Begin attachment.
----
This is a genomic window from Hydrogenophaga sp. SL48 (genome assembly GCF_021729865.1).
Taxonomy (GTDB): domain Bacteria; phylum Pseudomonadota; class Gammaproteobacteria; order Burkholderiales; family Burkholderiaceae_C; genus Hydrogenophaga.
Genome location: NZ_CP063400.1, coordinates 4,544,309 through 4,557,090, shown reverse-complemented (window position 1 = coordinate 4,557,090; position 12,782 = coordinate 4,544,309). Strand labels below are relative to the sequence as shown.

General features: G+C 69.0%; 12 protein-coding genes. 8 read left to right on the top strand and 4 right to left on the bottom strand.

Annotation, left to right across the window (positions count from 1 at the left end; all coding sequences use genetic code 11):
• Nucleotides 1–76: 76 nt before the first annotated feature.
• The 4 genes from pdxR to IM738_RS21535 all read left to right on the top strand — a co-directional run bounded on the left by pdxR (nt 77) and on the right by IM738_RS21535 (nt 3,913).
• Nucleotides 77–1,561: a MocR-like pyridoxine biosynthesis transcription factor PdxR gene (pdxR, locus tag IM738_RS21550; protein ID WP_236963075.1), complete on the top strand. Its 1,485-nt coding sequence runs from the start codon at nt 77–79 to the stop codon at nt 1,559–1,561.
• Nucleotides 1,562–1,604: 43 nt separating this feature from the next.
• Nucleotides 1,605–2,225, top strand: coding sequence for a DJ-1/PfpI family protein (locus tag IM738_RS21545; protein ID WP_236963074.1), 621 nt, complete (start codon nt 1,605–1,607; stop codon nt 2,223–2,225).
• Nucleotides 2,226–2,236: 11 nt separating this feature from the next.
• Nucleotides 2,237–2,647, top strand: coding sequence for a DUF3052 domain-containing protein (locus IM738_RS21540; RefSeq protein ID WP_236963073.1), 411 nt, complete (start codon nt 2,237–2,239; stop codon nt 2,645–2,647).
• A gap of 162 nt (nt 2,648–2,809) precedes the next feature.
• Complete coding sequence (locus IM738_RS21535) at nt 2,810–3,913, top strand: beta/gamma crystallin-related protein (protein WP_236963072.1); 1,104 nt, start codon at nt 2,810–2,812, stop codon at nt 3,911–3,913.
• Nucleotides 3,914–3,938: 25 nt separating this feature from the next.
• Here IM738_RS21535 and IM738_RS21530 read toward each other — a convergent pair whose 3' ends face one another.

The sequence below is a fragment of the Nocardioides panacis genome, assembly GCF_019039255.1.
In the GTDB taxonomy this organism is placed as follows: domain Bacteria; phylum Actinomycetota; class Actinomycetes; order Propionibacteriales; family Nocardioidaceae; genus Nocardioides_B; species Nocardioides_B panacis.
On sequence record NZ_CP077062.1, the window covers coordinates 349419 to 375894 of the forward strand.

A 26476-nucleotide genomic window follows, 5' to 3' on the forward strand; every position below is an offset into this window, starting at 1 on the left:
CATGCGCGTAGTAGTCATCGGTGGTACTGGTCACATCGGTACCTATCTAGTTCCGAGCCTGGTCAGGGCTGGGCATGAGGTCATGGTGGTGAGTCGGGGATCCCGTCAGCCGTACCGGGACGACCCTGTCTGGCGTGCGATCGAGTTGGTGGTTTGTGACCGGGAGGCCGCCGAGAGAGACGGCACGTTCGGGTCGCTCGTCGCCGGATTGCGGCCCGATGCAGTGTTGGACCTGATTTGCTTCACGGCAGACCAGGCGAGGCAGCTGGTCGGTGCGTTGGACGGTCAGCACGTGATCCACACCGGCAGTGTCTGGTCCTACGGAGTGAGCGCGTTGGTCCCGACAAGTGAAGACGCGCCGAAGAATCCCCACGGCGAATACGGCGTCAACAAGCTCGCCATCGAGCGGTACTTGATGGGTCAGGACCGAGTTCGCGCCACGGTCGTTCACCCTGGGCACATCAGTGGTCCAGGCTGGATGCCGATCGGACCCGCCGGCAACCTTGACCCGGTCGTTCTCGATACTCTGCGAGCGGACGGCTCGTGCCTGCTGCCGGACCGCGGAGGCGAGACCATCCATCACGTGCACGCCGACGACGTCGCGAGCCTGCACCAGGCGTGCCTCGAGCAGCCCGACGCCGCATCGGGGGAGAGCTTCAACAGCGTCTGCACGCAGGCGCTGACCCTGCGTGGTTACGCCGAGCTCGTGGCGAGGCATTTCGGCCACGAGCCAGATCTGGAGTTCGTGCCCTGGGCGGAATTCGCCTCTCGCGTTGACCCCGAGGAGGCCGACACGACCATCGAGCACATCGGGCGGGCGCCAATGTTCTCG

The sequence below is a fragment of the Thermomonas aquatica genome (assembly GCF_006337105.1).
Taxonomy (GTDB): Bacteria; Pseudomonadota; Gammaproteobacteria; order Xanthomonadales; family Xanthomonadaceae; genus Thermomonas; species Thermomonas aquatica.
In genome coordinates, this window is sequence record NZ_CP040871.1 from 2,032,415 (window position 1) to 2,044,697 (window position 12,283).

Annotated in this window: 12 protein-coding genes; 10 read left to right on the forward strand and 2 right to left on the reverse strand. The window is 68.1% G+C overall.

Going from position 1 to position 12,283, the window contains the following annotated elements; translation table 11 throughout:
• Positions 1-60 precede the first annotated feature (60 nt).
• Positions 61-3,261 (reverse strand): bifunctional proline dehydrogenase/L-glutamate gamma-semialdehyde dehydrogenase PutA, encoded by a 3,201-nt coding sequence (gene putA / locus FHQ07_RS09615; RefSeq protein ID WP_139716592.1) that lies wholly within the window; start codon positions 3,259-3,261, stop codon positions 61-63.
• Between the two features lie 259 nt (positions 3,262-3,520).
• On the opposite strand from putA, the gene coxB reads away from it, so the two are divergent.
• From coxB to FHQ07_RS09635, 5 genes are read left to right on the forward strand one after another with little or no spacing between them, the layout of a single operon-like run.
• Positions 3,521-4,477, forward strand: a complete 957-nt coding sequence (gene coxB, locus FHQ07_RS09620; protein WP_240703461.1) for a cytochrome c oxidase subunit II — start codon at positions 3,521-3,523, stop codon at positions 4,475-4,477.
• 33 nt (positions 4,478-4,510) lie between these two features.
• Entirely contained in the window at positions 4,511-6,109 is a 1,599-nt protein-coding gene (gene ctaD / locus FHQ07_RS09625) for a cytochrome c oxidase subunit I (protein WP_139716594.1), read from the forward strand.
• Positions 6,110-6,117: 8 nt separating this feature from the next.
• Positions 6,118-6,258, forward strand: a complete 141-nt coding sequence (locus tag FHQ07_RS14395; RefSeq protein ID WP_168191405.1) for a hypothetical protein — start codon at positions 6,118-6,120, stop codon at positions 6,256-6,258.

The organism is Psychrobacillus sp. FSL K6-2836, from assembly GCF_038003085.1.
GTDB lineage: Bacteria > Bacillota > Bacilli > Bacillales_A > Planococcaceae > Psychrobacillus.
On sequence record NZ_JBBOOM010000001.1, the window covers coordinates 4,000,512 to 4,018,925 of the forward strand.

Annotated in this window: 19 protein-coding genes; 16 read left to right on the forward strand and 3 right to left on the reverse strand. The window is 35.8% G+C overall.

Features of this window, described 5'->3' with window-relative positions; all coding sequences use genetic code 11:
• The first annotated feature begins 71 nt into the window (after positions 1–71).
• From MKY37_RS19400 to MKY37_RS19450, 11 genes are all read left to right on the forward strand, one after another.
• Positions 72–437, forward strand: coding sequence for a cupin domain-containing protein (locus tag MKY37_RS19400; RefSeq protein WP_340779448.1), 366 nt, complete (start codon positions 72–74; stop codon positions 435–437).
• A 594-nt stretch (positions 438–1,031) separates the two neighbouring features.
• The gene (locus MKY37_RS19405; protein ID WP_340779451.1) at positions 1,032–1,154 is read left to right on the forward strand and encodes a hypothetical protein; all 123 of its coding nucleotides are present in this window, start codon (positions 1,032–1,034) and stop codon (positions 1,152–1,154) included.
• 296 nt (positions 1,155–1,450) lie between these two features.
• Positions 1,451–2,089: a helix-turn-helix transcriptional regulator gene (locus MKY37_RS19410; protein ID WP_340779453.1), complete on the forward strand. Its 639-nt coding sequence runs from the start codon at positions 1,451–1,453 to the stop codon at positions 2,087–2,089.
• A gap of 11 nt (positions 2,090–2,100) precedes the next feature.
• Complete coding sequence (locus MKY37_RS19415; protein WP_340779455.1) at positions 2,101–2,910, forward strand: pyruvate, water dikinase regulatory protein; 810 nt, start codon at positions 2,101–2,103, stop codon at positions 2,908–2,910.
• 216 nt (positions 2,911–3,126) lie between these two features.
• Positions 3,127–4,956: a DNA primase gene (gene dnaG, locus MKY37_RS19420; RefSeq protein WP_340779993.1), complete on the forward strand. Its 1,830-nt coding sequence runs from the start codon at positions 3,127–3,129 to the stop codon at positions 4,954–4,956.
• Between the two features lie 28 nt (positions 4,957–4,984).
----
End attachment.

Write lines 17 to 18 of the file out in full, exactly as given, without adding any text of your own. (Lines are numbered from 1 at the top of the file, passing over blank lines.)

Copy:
The sequence below is a fragment of the Nocardioides panacis genome, assembly GCF_019039255.1.
In the GTDB taxonomy this organism is placed as follows: domain Bacteria; phylum Actinomycetota; class Actinomycetes; order Propionibacteriales; family Nocardioidaceae; genus Nocardioides_B; species Nocardioides_B panacis.